So here's my question: will we have to wait for the release of the Senate's torture report until President Obama has finished his weekly vetting of new targets of drone strikes, or does Kill List Tuesday not interfere with Torture Tuesday?
I bring this up only because Anthony Romero, executive director of the American Civil Liberties union, has also called upon Obama to devote some of his busy Tuesday to pardoning the Bush administration's war criminals. Theoretically, this would be a tacit admission that they are, in fact, war criminals, which is better than just ignoring them and inviting them back to the White House for special occasions. Since Obama already announced there will be no prosecutions, the least he can do is grant his predecessors permanent amnesty instead of letting them twist in the wind for all eternity. As Romero writes in a New York Times op-ed:
When the (Obama Justice) department did conduct an investigation, it appeared not to have interviewed any of the prisoners who were tortured. And it repeatedly abused the “state secrets” privilege to derail cases brought by prisoners — including Americans who were tortured as “enemy combatants.”
What is the difference between this — essentially granting tacit pardons for torture — and formally pardoning those who authorized torture? In both cases, those who tortured avoid accountability.
But with the tacit pardons, the president leaves open the very real possibility that officials will resurrect the torture policies in the future. Indeed, many former C.I.A. and other government officials continue to insist that waterboarding and other forms of torture were lawful. Were our military to capture a senior leader of the Islamic State who was believed to have valuable information, some members of Congress would no doubt demand that our interrogators use.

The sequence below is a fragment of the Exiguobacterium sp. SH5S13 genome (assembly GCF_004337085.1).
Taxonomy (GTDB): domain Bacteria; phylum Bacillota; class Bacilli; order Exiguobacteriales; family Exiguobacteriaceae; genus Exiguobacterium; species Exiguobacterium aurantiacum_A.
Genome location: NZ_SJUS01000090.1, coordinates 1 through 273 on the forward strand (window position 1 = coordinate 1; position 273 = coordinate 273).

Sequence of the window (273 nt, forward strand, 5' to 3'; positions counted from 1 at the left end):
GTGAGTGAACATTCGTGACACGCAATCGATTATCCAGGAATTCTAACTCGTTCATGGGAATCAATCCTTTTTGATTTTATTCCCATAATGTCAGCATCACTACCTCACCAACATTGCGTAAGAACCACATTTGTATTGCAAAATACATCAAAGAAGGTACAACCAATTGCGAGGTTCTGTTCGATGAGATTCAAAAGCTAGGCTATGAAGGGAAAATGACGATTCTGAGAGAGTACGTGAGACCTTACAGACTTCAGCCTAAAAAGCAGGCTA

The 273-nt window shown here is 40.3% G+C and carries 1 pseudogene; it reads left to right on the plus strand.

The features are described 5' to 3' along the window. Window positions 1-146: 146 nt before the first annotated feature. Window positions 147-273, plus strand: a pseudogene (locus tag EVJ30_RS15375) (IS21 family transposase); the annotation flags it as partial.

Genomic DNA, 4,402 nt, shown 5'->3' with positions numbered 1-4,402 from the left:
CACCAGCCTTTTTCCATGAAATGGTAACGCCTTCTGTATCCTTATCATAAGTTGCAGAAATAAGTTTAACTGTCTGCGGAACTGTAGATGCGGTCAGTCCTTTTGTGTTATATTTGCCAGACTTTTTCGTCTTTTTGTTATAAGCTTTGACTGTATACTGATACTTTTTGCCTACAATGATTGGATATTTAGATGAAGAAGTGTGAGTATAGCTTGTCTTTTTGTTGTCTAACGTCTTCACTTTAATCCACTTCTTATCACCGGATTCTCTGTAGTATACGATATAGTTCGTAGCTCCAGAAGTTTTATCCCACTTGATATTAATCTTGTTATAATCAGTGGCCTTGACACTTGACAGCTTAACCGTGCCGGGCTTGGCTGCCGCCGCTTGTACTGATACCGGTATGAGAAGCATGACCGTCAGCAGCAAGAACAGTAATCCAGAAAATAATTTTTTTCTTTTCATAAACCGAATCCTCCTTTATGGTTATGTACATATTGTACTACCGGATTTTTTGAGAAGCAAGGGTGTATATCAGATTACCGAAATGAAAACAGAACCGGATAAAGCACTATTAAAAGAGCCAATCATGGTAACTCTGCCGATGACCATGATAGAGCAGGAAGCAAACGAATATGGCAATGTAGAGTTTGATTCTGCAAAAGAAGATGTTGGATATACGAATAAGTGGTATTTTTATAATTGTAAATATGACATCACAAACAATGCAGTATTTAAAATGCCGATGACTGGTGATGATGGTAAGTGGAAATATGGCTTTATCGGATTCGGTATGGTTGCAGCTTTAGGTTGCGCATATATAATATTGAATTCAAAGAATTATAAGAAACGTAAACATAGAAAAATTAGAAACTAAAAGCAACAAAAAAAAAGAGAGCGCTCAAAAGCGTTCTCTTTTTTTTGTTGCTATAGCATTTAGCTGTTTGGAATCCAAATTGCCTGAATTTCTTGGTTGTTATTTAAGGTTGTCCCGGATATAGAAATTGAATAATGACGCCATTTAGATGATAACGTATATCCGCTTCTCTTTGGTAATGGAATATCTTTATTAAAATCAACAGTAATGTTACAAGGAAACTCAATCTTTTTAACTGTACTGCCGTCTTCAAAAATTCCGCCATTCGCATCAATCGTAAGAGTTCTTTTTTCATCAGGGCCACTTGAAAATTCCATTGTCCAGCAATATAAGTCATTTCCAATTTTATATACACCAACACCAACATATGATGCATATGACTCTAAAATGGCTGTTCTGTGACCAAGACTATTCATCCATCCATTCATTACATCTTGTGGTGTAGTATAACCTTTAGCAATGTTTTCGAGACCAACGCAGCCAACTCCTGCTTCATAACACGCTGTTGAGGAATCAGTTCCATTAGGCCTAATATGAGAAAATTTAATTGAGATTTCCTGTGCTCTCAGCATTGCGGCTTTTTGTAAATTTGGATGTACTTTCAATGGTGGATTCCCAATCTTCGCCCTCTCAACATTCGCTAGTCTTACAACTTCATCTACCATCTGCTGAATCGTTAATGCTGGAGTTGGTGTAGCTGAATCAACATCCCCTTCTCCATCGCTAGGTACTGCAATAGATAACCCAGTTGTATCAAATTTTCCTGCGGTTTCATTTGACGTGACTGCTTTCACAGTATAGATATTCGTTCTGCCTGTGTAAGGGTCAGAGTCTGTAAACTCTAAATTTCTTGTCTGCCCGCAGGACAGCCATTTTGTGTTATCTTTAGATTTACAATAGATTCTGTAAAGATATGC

The spectacle of the president’s granting pardons to torturers still makes my stomach turn. But doing so may be the only way to ensure that the American government never tortures again. Pardons would make clear that crimes were committed; that the individuals who authorized and committed torture were indeed criminals; and that future architects and perpetrators of torture should beware. Prosecutions would be preferable, but pardons may be the only viable and lasting way to close the Pandora’s box of torture once and for all.What Romero doesn't mention is that, besides committing war crimes of his own via the drone assassination program, Obama himself practices both direct and indirect torture. The UN and other human rights groups have deemed the force-feeding of detainees at Guantanamo Bay to be torture. Our government still outsources torture to other governments. The placement of thousands of American prisoners in long-term solitary confinement has been called torture.
If Obama pardons Bush, he will also have to pardon himself. And that will never do. He's got his legacy to worry about, as the New York Times never fails to remind us. On this particular Terror Tuesday, without a hint of irony, the paper is concern-trolling his civil rights and racial politics legacy.
While you're waiting for the report, Glenn Greenwald offers a succinct preview, and will be live-blogging the actual release. (I may be offline myself since a big Nor'easter is set to hit up here and the power company is already sending ass-covering outage alerts.)
*Update: It's now been released. Suffice it to say, the CIA's brutality makes the sadistic kops now in the news look like choirboys. The sexual sadism (rectal force-feeding) is particularly gruesome. But as Obama says, we must look forward, not backward.
"It is important for us not to feel too sanctimonious in retrospect about the tough job that those folks (CIA) had.” -- Barack Obama, this year, grudgingly admitting that "we tortured some folks."